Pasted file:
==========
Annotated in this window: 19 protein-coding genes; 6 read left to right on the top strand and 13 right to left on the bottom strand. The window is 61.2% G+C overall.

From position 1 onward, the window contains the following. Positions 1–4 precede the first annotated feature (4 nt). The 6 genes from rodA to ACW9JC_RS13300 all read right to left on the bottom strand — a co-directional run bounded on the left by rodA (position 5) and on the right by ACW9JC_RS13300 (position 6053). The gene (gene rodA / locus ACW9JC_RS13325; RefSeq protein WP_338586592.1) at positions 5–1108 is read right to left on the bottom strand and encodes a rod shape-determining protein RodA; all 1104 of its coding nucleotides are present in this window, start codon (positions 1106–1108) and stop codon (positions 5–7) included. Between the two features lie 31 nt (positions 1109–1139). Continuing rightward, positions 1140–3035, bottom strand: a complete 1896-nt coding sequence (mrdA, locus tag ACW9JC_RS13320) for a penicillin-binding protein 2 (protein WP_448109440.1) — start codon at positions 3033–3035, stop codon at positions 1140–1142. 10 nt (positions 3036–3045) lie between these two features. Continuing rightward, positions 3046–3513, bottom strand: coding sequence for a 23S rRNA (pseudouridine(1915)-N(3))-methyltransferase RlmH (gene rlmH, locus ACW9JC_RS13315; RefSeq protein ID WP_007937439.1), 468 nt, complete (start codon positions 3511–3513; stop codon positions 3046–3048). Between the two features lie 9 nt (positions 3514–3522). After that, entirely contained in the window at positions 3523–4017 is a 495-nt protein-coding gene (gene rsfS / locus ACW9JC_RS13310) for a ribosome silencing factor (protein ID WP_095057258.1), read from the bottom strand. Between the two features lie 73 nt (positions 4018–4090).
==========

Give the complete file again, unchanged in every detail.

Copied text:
Annotated in this window: 19 protein-coding genes; 6 read left to right on the top strand and 13 right to left on the bottom strand. The window is 61.2% G+C overall.

From position 1 onward, the window contains the following. Positions 1–4 precede the first annotated feature (4 nt). The 6 genes from rodA to ACW9JC_RS13300 all read right to left on the bottom strand — a co-directional run bounded on the left by rodA (position 5) and on the right by ACW9JC_RS13300 (position 6053). The gene (gene rodA / locus ACW9JC_RS13325; RefSeq protein WP_338586592.1) at positions 5–1108 is read right to left on the bottom strand and encodes a rod shape-determining protein RodA; all 1104 of its coding nucleotides are present in this window, start codon (positions 1106–1108) and stop codon (positions 5–7) included. Between the two features lie 31 nt (positions 1109–1139). Continuing rightward, positions 1140–3035, bottom strand: a complete 1896-nt coding sequence (mrdA, locus tag ACW9JC_RS13320) for a penicillin-binding protein 2 (protein WP_448109440.1) — start codon at positions 3033–3035, stop codon at positions 1140–1142. 10 nt (positions 3036–3045) lie between these two features. Continuing rightward, positions 3046–3513, bottom strand: coding sequence for a 23S rRNA (pseudouridine(1915)-N(3))-methyltransferase RlmH (gene rlmH, locus ACW9JC_RS13315; RefSeq protein ID WP_007937439.1), 468 nt, complete (start codon positions 3511–3513; stop codon positions 3046–3048). Between the two features lie 9 nt (positions 3514–3522). After that, entirely contained in the window at positions 3523–4017 is a 495-nt protein-coding gene (gene rsfS / locus ACW9JC_RS13310) for a ribosome silencing factor (protein ID WP_095057258.1), read from the bottom strand. Between the two features lie 73 nt (positions 4018–4090).